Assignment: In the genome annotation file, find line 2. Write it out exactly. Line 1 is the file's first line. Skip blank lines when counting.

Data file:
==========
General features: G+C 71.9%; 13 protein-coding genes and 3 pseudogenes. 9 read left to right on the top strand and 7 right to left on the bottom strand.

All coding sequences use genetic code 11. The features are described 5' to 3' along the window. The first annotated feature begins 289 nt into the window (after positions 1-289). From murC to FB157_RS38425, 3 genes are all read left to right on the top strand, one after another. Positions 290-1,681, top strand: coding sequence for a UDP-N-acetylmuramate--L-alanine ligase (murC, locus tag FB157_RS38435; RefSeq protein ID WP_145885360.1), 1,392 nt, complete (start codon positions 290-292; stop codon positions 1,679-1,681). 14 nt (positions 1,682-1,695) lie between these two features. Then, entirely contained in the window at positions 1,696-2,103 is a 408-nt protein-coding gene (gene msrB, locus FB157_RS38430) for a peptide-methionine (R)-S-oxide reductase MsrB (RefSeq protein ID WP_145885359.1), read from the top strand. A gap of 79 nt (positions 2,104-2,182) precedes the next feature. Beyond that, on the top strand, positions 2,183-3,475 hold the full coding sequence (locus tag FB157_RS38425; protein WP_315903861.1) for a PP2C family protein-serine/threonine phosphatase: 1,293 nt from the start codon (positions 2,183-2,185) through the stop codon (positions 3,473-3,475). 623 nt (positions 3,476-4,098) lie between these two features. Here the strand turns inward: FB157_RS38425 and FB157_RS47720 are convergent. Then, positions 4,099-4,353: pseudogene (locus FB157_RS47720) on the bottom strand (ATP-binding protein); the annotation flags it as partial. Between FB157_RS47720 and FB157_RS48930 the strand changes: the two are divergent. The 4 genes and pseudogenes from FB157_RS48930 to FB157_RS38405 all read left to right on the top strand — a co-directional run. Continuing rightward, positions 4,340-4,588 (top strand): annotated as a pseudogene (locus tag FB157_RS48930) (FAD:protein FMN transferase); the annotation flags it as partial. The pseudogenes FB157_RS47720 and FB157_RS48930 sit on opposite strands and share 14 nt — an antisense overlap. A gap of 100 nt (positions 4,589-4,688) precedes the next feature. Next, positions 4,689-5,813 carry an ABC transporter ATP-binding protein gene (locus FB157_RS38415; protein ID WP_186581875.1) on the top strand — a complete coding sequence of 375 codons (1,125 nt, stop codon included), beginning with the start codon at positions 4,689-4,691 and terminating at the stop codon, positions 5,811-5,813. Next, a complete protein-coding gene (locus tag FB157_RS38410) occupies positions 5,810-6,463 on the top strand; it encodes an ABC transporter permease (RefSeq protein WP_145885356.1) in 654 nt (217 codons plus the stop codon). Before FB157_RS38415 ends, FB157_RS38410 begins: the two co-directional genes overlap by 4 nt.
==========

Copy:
All coding sequences use genetic code 11. The features are described 5' to 3' along the window. The first annotated feature begins 289 nt into the window (after positions 1-289). From murC to FB157_RS38425, 3 genes are all read left to right on the top strand, one after another. Positions 290-1,681, top strand: coding sequence for a UDP-N-acetylmuramate--L-alanine ligase (murC, locus tag FB157_RS38435; RefSeq protein ID WP_145885360.1), 1,392 nt, complete (start codon positions 290-292; stop codon positions 1,679-1,681). 14 nt (positions 1,682-1,695) lie between these two features. Then, entirely contained in the window at positions 1,696-2,103 is a 408-nt protein-coding gene (gene msrB, locus FB157_RS38430) for a peptide-methionine (R)-S-oxide reductase MsrB (RefSeq protein ID WP_145885359.1), read from the top strand. A gap of 79 nt (positions 2,104-2,182) precedes the next feature. Beyond that, on the top strand, positions 2,183-3,475 hold the full coding sequence (locus tag FB157_RS38425; protein WP_315903861.1) for a PP2C family protein-serine/threonine phosphatase: 1,293 nt from the start codon (positions 2,183-2,185) through the stop codon (positions 3,473-3,475). 623 nt (positions 3,476-4,098) lie between these two features. Here the strand turns inward: FB157_RS38425 and FB157_RS47720 are convergent. Then, positions 4,099-4,353: pseudogene (locus FB157_RS47720) on the bottom strand (ATP-binding protein); the annotation flags it as partial. Between FB157_RS47720 and FB157_RS48930 the strand changes: the two are divergent. The 4 genes and pseudogenes from FB157_RS48930 to FB157_RS38405 all read left to right on the top strand — a co-directional run. Continuing rightward, positions 4,340-4,588 (top strand): annotated as a pseudogene (locus tag FB157_RS48930) (FAD:protein FMN transferase); the annotation flags it as partial. The pseudogenes FB157_RS47720 and FB157_RS48930 sit on opposite strands and share 14 nt — an antisense overlap. A gap of 100 nt (positions 4,589-4,688) precedes the next feature. Next, positions 4,689-5,813 carry an ABC transporter ATP-binding protein gene (locus FB157_RS38415; protein ID WP_186581875.1) on the top strand — a complete coding sequence of 375 codons (1,125 nt, stop codon included), beginning with the start codon at positions 4,689-4,691 and terminating at the stop codon, positions 5,811-5,813. Next, a complete protein-coding gene (locus tag FB157_RS38410) occupies positions 5,810-6,463 on the top strand; it encodes an ABC transporter permease (RefSeq protein WP_145885356.1) in 654 nt (217 codons plus the stop codon). Before FB157_RS38415 ends, FB157_RS38410 begins: the two co-directional genes overlap by 4 nt.